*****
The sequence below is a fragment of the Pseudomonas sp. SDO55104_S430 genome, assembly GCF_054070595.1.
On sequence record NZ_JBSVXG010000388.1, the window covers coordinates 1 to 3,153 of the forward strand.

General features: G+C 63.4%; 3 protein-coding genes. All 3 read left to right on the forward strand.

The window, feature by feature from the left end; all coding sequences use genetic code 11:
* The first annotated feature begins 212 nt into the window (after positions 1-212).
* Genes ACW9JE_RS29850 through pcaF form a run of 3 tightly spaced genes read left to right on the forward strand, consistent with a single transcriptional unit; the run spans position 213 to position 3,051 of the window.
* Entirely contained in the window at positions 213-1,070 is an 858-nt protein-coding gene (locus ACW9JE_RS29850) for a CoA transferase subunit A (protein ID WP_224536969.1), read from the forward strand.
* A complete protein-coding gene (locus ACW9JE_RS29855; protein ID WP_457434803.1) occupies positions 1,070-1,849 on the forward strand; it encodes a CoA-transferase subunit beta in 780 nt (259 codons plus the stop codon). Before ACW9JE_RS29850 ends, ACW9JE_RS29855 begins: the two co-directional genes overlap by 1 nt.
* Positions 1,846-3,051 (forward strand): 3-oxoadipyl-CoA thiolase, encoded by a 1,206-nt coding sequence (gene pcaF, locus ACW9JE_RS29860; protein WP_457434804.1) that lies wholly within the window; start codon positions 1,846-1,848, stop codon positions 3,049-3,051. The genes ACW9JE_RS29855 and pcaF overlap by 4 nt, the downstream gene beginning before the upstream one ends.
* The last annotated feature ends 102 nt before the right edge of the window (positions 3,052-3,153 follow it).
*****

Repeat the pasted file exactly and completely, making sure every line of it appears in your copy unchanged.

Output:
The sequence below is a fragment of the Pseudomonas sp. SDO55104_S430 genome, assembly GCF_054070595.1.
On sequence record NZ_JBSVXG010000388.1, the window covers coordinates 1 to 3,153 of the forward strand.

General features: G+C 63.4%; 3 protein-coding genes. All 3 read left to right on the forward strand.

The window, feature by feature from the left end; all coding sequences use genetic code 11:
* The first annotated feature begins 212 nt into the window (after positions 1-212).
* Genes ACW9JE_RS29850 through pcaF form a run of 3 tightly spaced genes read left to right on the forward strand, consistent with a single transcriptional unit; the run spans position 213 to position 3,051 of the window.
* Entirely contained in the window at positions 213-1,070 is an 858-nt protein-coding gene (locus ACW9JE_RS29850) for a CoA transferase subunit A (protein ID WP_224536969.1), read from the forward strand.
* A complete protein-coding gene (locus ACW9JE_RS29855; protein ID WP_457434803.1) occupies positions 1,070-1,849 on the forward strand; it encodes a CoA-transferase subunit beta in 780 nt (259 codons plus the stop codon). Before ACW9JE_RS29850 ends, ACW9JE_RS29855 begins: the two co-directional genes overlap by 1 nt.
* Positions 1,846-3,051 (forward strand): 3-oxoadipyl-CoA thiolase, encoded by a 1,206-nt coding sequence (gene pcaF, locus ACW9JE_RS29860; protein WP_457434804.1) that lies wholly within the window; start codon positions 1,846-1,848, stop codon positions 3,049-3,051. The genes ACW9JE_RS29855 and pcaF overlap by 4 nt, the downstream gene beginning before the upstream one ends.
* The last annotated feature ends 102 nt before the right edge of the window (positions 3,052-3,153 follow it).